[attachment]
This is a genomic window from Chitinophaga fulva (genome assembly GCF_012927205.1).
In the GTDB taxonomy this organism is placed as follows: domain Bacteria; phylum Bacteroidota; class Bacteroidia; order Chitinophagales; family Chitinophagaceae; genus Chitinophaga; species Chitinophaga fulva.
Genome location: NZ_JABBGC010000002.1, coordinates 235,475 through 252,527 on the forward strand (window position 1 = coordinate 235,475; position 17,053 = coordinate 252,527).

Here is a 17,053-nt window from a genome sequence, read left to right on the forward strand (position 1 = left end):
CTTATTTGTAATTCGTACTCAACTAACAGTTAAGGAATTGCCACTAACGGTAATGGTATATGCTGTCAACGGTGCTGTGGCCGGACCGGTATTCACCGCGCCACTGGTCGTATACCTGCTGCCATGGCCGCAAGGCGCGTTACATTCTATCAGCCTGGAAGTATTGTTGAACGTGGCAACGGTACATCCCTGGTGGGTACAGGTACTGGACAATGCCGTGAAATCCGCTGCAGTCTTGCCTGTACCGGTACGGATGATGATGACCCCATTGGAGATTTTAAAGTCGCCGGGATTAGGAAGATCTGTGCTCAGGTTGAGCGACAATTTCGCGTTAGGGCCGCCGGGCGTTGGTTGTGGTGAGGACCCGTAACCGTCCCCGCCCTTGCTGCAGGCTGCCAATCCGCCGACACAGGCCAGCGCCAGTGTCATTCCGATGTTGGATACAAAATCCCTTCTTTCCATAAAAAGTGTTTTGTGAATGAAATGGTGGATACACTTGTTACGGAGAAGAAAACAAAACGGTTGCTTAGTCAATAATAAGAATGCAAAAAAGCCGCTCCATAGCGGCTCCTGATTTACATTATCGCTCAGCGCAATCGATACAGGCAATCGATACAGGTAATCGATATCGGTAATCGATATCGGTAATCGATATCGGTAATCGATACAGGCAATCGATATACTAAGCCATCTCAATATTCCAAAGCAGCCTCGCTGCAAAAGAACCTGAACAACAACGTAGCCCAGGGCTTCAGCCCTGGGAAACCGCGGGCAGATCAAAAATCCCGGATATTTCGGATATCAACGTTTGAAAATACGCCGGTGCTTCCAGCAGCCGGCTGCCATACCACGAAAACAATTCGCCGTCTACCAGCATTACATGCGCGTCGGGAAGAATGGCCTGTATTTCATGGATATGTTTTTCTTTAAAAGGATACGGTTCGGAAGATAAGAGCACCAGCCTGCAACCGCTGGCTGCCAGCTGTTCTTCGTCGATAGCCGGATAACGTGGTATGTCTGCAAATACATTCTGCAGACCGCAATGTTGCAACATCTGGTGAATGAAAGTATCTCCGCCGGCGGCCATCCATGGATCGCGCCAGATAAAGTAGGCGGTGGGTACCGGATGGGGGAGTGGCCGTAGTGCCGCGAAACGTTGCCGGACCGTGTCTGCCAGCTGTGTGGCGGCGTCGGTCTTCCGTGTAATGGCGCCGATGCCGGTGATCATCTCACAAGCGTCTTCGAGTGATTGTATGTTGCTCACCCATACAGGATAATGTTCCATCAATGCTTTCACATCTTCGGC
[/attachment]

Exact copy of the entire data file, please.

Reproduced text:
This is a genomic window from Chitinophaga fulva (genome assembly GCF_012927205.1).
In the GTDB taxonomy this organism is placed as follows: domain Bacteria; phylum Bacteroidota; class Bacteroidia; order Chitinophagales; family Chitinophagaceae; genus Chitinophaga; species Chitinophaga fulva.
Genome location: NZ_JABBGC010000002.1, coordinates 235,475 through 252,527 on the forward strand (window position 1 = coordinate 235,475; position 17,053 = coordinate 252,527).

Here is a 17,053-nt window from a genome sequence, read left to right on the forward strand (position 1 = left end):
CTTATTTGTAATTCGTACTCAACTAACAGTTAAGGAATTGCCACTAACGGTAATGGTATATGCTGTCAACGGTGCTGTGGCCGGACCGGTATTCACCGCGCCACTGGTCGTATACCTGCTGCCATGGCCGCAAGGCGCGTTACATTCTATCAGCCTGGAAGTATTGTTGAACGTGGCAACGGTACATCCCTGGTGGGTACAGGTACTGGACAATGCCGTGAAATCCGCTGCAGTCTTGCCTGTACCGGTACGGATGATGATGACCCCATTGGAGATTTTAAAGTCGCCGGGATTAGGAAGATCTGTGCTCAGGTTGAGCGACAATTTCGCGTTAGGGCCGCCGGGCGTTGGTTGTGGTGAGGACCCGTAACCGTCCCCGCCCTTGCTGCAGGCTGCCAATCCGCCGACACAGGCCAGCGCCAGTGTCATTCCGATGTTGGATACAAAATCCCTTCTTTCCATAAAAAGTGTTTTGTGAATGAAATGGTGGATACACTTGTTACGGAGAAGAAAACAAAACGGTTGCTTAGTCAATAATAAGAATGCAAAAAAGCCGCTCCATAGCGGCTCCTGATTTACATTATCGCTCAGCGCAATCGATACAGGCAATCGATACAGGTAATCGATATCGGTAATCGATATCGGTAATCGATATCGGTAATCGATACAGGCAATCGATATACTAAGCCATCTCAATATTCCAAAGCAGCCTCGCTGCAAAAGAACCTGAACAACAACGTAGCCCAGGGCTTCAGCCCTGGGAAACCGCGGGCAGATCAAAAATCCCGGATATTTCGGATATCAACGTTTGAAAATACGCCGGTGCTTCCAGCAGCCGGCTGCCATACCACGAAAACAATTCGCCGTCTACCAGCATTACATGCGCGTCGGGAAGAATGGCCTGTATTTCATGGATATGTTTTTCTTTAAAAGGATACGGTTCGGAAGATAAGAGCACCAGCCTGCAACCGCTGGCTGCCAGCTGTTCTTCGTCGATAGCCGGATAACGTGGTATGTCTGCAAATACATTCTGCAGACCGCAATGTTGCAACATCTGGTGAATGAAAGTATCTCCGCCGGCGGCCATCCATGGATCGCGCCAGATAAAGTAGGCGGTGGGTACCGGATGGGGGAGTGGCCGTAGTGCCGCGAAACGTTGCCGGACCGTGTCTGCCAGCTGTGTGGCGGCGTCGGTCTTCCGTGTAATGGCGCCGATGCCGGTGATCATCTCACAAGCGTCTTCGAGTGATTGTATGTTGCTCACCCATACAGGATAATGTTCCATCAATGCTTTCACATCTTCGGC